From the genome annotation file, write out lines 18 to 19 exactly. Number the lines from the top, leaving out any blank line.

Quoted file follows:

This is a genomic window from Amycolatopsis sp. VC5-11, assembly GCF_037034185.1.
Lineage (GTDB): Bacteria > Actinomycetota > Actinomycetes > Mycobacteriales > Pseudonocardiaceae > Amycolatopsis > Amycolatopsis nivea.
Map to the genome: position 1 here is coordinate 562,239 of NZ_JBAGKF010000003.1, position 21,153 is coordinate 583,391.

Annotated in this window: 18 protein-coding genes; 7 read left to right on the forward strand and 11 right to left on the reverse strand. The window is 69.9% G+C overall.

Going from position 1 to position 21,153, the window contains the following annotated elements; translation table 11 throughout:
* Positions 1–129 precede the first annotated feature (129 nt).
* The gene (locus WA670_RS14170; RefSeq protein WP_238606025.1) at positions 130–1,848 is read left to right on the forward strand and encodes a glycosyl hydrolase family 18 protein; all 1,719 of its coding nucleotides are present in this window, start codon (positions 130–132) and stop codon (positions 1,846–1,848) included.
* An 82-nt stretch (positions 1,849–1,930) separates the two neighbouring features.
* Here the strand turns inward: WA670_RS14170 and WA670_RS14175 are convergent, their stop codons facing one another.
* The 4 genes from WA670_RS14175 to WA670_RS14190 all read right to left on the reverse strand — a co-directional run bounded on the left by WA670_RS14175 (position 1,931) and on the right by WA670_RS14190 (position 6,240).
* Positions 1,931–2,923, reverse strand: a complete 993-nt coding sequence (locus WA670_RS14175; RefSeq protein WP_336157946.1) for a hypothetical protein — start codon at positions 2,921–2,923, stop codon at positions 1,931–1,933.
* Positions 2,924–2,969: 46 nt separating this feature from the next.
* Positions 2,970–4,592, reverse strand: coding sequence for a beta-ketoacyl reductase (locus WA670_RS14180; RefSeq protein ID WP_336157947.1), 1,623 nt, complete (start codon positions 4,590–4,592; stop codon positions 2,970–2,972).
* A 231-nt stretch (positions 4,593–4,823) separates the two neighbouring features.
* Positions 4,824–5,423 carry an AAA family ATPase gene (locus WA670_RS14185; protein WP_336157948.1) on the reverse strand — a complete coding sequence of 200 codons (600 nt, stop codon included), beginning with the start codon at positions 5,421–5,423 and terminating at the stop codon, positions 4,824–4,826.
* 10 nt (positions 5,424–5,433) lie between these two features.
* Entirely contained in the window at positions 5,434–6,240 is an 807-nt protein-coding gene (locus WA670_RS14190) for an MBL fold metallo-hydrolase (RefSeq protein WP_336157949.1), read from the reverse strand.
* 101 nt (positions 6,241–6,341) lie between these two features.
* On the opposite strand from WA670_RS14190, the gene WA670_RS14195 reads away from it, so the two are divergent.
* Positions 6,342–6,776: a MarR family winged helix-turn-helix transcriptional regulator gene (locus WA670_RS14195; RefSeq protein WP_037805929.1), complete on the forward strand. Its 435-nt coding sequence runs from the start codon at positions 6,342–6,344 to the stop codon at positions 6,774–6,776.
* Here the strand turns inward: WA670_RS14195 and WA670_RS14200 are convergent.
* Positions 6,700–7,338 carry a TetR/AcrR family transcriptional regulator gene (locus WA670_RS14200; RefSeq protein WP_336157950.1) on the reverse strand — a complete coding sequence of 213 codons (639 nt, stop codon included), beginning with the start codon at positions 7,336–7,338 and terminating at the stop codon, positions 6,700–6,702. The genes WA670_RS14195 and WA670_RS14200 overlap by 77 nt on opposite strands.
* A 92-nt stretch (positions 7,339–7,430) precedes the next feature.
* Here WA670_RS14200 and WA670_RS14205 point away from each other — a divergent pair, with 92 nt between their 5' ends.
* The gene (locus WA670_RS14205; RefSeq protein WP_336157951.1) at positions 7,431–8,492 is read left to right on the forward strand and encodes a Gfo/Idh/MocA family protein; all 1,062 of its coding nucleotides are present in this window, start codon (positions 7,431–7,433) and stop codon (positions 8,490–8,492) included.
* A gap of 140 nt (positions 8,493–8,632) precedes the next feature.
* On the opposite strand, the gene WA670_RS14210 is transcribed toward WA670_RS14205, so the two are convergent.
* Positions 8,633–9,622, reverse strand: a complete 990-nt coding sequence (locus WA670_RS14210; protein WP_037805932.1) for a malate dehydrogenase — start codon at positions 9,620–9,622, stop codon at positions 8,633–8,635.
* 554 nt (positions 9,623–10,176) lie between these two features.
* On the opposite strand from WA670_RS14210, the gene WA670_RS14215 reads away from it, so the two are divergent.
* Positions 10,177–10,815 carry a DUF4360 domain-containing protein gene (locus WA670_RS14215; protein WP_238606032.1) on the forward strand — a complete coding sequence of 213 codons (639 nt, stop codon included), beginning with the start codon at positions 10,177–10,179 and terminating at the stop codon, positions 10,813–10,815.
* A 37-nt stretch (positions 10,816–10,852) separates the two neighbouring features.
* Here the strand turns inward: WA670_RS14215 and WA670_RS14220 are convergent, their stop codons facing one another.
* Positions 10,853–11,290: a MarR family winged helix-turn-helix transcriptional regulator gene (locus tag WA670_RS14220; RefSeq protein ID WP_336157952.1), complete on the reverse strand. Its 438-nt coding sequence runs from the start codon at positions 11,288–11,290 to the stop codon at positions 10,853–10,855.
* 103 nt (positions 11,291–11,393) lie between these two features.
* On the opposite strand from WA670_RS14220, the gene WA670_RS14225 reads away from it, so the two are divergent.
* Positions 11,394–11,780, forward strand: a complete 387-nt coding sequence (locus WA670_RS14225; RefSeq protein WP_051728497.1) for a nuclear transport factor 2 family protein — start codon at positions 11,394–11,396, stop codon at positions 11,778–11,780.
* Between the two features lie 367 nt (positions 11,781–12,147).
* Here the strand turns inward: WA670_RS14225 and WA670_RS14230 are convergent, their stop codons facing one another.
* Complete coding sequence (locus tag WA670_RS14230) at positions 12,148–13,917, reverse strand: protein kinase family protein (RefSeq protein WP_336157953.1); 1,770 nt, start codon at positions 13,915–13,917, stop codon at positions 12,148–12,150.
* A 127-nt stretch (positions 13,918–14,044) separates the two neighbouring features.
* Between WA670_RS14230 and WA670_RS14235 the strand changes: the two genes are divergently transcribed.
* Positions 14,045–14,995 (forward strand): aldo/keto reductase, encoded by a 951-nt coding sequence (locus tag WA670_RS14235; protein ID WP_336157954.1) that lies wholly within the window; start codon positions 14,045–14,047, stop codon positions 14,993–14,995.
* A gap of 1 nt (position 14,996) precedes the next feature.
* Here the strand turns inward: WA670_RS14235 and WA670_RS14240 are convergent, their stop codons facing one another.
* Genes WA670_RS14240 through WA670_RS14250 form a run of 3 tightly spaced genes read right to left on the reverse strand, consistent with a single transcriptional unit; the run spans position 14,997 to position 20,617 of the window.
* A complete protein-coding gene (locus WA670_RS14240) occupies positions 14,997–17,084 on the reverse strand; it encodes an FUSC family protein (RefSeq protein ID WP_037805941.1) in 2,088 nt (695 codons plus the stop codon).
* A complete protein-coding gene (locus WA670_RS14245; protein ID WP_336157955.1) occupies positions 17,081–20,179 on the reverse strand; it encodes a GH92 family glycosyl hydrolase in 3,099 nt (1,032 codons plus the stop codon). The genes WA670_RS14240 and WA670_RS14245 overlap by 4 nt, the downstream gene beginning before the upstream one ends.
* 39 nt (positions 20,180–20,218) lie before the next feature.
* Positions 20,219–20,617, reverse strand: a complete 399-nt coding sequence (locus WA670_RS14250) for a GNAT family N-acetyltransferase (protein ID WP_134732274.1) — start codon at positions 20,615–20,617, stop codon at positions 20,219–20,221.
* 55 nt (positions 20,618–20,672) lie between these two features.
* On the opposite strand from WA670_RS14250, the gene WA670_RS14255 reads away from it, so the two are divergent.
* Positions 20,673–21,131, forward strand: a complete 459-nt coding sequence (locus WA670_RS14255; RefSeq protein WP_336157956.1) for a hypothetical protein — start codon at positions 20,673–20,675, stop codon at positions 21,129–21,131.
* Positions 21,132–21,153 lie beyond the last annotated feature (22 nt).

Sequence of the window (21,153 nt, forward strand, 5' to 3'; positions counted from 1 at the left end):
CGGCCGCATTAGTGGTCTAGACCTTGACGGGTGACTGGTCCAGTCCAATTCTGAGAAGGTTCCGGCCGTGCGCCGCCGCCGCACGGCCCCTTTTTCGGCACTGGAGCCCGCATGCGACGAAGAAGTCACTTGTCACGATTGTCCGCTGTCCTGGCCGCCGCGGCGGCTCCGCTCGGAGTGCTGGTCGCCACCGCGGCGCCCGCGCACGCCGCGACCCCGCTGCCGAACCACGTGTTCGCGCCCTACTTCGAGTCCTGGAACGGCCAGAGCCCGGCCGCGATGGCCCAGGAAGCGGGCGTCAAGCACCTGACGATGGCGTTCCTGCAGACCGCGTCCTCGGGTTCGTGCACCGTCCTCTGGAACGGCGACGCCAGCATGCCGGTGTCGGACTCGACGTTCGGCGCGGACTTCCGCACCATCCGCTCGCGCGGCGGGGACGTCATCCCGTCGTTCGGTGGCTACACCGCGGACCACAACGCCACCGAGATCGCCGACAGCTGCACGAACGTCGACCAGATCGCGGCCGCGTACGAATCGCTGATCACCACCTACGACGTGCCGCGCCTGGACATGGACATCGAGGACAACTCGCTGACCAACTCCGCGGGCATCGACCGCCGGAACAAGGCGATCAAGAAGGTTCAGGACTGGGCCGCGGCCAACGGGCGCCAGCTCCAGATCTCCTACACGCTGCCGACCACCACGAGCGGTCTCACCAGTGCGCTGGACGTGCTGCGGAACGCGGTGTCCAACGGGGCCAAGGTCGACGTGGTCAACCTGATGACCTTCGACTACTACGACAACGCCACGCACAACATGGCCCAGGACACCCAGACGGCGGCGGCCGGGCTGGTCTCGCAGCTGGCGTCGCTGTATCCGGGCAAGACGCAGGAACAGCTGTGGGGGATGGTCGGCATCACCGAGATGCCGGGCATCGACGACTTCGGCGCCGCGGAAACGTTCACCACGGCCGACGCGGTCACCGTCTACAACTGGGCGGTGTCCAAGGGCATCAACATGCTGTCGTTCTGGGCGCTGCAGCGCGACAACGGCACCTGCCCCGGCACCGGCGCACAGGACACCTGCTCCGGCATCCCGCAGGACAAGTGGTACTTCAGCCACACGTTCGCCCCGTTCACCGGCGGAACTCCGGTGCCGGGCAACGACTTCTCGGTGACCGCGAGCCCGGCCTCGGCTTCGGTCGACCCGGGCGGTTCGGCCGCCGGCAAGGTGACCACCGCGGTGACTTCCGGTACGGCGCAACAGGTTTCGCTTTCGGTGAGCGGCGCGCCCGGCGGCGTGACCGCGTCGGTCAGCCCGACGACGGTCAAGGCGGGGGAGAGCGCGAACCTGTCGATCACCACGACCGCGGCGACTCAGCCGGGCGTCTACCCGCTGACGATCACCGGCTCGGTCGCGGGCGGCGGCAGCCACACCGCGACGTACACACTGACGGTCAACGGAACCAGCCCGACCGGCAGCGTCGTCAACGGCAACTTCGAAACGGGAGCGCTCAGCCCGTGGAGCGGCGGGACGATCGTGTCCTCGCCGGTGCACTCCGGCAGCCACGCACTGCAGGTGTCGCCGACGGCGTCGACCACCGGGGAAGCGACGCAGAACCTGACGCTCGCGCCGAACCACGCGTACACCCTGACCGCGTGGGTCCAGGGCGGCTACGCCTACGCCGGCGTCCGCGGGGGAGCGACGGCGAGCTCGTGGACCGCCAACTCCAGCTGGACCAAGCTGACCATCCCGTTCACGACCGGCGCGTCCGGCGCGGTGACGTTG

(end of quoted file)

* 101 nt (positions 6,241–6,341) lie between these two features.
* On the opposite strand from WA670_RS14190, the gene WA670_RS14195 reads away from it, so the two are divergent.